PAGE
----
JOHNSON CITY, TN (WJHL) – The Department of Justice reports it has ordered Johnson City, TN-based Crown Laboratories and the firm’s CEO, Jeffrey Bedard, to stop the distribution of unapproved and misbranded drugs.
The U.S. District Court says it has entered a consent decree of permanent injunction against the company.
The DOJ filed a complaint in the Eastern District of Tennessee on March 1 at the request of the U.S. Food and Drug Administration. The products at issue include urea creams and lotions to treat a variety of skin ailments.
The complaint alleges the company violated “the federal Food, Drug and Cosmetic Act by, among other things, introducing unapproved and misbranded drugs into interstate commerce. Specifically, the complaint alleges that defendants sold a series of dermatological creams, despite the absence of FDA approval or a sufficient showing that these products were safe and effective.”WEB EXTRA:
- Crown Laboratories Consent Decree of Permanent Injunction(.pdf)
- Crown Laboratories Complaint for Permanent Injunction(.pdf)
“The public has a right to assume that drugs in the marketplace are safe, effective, have obtained proper approvals, and are labeled with the information necessary to allow for proper use,” said Acting Assistant Attorney General Chad Readler of the Justice Department’s Civil Division. “Where drug manufacturers violate these fundamental requirements, the Department of Justice will continue to work aggressively with the FDA to ensure that the pharmaceutical industry follows the rules. Doing so is necessary to protect American consumers.”
Crown manufactures a variety of prescription and over the counter drugs including prescription urea cream and lotion.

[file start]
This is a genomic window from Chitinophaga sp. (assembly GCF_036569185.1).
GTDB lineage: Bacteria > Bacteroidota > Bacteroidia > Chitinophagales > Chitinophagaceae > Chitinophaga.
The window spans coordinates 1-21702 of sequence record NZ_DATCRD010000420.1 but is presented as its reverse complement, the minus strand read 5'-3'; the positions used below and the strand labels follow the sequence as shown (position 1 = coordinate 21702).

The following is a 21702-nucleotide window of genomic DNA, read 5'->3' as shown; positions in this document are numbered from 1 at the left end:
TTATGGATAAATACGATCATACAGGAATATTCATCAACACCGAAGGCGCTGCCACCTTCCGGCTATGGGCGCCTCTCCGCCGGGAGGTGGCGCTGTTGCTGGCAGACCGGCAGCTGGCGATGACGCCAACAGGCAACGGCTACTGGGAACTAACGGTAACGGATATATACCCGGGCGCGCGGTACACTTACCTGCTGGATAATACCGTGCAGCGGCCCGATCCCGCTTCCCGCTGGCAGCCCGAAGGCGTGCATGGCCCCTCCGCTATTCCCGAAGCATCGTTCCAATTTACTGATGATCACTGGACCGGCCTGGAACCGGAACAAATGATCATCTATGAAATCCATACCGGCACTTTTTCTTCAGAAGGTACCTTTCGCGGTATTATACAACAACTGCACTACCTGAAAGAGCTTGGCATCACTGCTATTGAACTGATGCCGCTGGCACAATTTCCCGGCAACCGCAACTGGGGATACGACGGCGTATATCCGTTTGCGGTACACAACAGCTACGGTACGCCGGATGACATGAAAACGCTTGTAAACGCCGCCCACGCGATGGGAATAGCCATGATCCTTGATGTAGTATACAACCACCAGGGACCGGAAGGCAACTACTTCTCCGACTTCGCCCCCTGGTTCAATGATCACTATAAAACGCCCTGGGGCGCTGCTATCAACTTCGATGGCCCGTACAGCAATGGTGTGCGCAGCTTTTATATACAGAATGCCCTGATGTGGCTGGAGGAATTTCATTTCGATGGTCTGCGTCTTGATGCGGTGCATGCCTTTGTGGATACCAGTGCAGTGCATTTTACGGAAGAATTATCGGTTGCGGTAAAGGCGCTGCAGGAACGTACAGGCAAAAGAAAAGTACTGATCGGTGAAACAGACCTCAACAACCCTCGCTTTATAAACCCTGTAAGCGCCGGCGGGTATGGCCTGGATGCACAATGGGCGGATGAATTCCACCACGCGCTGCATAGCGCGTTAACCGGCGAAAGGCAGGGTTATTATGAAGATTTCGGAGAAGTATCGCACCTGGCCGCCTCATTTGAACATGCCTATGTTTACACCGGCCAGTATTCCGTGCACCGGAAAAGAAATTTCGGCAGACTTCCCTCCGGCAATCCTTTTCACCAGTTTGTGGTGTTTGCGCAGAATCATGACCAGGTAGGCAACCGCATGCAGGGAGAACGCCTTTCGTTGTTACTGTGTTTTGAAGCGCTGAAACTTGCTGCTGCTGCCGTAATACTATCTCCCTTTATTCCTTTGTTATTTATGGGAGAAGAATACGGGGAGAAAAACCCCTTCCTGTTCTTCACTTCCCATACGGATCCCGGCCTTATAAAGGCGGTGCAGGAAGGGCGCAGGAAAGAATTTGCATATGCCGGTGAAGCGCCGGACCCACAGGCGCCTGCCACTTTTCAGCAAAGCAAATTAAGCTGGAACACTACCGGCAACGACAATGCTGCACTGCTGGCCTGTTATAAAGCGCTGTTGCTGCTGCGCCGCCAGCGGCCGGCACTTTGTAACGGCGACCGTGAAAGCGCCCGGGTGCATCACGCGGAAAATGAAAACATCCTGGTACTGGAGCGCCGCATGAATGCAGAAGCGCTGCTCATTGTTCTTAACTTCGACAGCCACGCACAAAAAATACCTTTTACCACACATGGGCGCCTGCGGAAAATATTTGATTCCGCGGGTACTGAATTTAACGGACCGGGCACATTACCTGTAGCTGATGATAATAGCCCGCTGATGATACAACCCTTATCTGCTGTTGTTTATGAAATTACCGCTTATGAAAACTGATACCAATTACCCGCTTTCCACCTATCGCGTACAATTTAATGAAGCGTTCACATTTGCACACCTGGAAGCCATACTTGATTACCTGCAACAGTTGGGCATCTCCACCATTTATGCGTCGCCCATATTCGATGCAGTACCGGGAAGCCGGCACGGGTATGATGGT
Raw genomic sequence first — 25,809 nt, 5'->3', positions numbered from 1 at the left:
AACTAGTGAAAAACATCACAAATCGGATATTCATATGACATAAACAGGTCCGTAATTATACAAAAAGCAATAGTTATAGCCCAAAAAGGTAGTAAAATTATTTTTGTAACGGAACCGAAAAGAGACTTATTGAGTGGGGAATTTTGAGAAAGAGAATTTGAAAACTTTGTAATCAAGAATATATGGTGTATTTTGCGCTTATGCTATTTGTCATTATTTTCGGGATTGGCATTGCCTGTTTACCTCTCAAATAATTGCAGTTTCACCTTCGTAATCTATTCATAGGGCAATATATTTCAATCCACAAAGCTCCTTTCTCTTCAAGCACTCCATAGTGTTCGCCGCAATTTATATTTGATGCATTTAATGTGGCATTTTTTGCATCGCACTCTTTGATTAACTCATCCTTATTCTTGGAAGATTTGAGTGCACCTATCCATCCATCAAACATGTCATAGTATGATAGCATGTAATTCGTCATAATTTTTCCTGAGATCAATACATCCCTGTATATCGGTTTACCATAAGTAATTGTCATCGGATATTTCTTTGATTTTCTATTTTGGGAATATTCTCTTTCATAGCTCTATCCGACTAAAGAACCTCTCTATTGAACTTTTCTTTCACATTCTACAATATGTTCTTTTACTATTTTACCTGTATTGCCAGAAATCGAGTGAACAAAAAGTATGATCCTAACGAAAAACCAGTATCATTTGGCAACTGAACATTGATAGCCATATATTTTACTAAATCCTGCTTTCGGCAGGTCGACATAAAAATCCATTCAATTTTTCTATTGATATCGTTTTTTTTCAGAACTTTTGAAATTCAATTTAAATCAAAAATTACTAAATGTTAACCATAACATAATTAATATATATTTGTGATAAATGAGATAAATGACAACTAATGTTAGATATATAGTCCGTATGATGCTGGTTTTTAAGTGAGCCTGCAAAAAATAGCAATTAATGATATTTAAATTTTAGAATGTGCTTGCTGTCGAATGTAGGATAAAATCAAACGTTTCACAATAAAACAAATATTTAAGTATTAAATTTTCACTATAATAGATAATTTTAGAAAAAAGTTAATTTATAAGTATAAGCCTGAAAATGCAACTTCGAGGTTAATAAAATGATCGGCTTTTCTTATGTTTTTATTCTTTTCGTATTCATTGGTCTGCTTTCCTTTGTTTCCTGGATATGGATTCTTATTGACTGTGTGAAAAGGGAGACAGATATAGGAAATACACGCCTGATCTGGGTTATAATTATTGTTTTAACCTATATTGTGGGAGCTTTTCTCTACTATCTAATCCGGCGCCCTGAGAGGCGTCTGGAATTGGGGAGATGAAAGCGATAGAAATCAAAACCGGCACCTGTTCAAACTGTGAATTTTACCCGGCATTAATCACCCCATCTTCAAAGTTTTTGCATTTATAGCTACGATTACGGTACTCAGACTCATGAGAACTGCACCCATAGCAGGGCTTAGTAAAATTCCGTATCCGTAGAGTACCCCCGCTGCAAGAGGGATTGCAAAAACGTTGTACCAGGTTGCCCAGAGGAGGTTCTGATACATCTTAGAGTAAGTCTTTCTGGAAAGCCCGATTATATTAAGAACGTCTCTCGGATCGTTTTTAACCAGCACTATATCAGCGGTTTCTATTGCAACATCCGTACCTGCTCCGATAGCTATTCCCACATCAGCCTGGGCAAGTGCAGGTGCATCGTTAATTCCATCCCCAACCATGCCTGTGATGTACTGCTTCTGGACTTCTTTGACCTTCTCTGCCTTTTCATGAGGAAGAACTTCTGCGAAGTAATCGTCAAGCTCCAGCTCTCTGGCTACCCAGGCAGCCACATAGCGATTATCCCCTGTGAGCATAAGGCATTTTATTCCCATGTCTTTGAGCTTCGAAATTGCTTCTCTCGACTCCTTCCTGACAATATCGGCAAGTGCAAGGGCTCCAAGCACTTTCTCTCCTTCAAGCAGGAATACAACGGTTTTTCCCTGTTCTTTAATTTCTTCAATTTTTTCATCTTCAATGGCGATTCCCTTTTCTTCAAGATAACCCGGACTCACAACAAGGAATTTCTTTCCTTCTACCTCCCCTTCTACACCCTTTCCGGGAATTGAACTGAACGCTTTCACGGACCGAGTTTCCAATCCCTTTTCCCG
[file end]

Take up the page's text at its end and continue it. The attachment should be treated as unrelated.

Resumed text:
The complaint alleges various urea based products were sold as products intended to treat a series of dermatological conditions, such as dry, rough skin, xerosis, ichthyosis, skin cracks and fissures, dermatitis, eczema, psoriasis, keratosis, and calluses.
Since the products are designed to provide dermatological treatment, the government says they product require FDA approval.
The FDA alleges that approval that was lacking for all of these products. It says, “distributing unapproved drugs in interstate commerce is a violation of the federal Food, Drug, and Cosmetic Act.”
Crown Laboratories has a facility on Lafe Cox Drive in Johnson City.
Crown Laboratories has agreed to settle the case and be bound by the injunction. The order requires Crown to stop manufacturing and selling the affected products — unless an application has been filed with the FDA and is approved by the agency.
The company has 20 days after the district court’s order to give the FDA a written notice that they are prepared to destroy the products.